Polk County high, Chilhowee Middle and Benton Elementary are located in and around Benton, while South Polk Elementary is a short distance away.

Copper Basin High School and elementary school are up on the mountain.

The school board rotates its monthly meeting from school to school, and this week’s 7 p.m. Thursday meeting will be at Copper Basin Elementary.

The agenda for January’s board meeting includes discussion and possible action on a wellness policy, procurement policy, and approval of a contract for upgrades to the Polk County High School Network.

The board’s packet includes information concerning the wellness policy. It emphasizes that “The Polk County School District is committed to providing school environments that promote and protect children’s health, well-being, and ability to learn by supporting healthy eating and physical activity.”

The district’s procurement plan provides for free and open competition, transparency in transactions, comparability, and documentation of all procurement activities.

The procurement plan will sort out specific categories, procurement methods, evaluations used, contract award type, and the contract’s duration and frequency.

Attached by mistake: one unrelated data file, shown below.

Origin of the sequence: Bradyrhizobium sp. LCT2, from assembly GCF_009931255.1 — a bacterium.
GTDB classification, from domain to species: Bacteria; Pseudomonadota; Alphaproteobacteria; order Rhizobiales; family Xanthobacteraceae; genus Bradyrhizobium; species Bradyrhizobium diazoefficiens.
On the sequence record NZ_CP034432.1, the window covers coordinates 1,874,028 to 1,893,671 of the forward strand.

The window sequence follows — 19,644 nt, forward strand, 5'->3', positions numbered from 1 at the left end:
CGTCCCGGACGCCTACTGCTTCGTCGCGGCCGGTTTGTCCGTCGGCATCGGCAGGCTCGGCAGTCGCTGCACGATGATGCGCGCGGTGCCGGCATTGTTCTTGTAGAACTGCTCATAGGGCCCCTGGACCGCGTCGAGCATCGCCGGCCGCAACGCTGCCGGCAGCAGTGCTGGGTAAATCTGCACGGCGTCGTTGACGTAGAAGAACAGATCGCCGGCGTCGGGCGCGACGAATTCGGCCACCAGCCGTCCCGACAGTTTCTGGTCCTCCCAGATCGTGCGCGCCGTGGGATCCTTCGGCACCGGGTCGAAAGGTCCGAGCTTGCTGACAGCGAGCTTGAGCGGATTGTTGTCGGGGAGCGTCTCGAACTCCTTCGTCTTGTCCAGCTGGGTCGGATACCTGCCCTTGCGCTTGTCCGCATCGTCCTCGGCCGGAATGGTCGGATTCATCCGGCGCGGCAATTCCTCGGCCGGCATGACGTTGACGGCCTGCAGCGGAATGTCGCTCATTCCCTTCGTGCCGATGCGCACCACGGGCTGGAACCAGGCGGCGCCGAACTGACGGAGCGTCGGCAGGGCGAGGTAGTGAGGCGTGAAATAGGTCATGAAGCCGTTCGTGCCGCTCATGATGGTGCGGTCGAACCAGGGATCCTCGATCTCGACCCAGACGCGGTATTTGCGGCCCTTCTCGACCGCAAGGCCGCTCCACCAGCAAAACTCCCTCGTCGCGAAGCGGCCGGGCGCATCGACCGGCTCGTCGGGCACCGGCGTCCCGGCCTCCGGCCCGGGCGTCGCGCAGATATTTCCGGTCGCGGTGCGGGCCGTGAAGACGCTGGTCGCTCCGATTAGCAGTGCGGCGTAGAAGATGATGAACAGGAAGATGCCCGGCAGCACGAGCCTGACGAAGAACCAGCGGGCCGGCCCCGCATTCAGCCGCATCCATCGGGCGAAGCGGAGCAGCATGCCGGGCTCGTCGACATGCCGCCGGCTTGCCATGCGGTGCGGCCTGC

The high school’s network contract will be through Sept. 30, 2017, with EduTech Inc. The contract is for $73,995.

The Polk County Board of Education is comprised of Robert Cole, James Davis, David Goode, David Green, Harmon Harden, Stan Howard, Jayson Lamb, Shawn Pritchett and Mark Williams.

Jones also praised the school system’s six principals, adding that he receives additional help and guidance from former employees.

“We have several alumni who come back and work with us, such as former South Polk Elementary Principal Tammy Dunn,” he said.

Dunn attended Bradley Central High School, and was a basketball player for former Hall-of-Fame Coach Jim Smiddy a number of years ago.

Polk County principals are Ronnie German at Polk County High School, Ryan Goodman at Copper Basin High School, Donnie Dunn at Chilhowee Middle School, Dr. Tracy McAbee at Benton Elementary, Frances Bramlett at South Polk Elementary, and Jill Franklin at Copper Basin Elementary.

Asked about additional projects being considered for Polk County Schools, Jones said Polk High needs a soccer field.

“We also need to complete the baseball and softball complex at Copper Basin High School, which is about two-thirds complete,” he said.

“We are very excited about our high schools, which are both ‘Five Star’ schools,” Jones said. “Still, we always have room to improve in achievement.” The two high schools, and South Polk Elementary, were built more recently than the other facilities.

The greatest need at Polk County Schools appears to be the proposed new school, or a combination-school complex.

The school system has around 2,550 students, with approximately one-third of them at the two Copper Basin schools on the mountain, which are located on the same schools complex.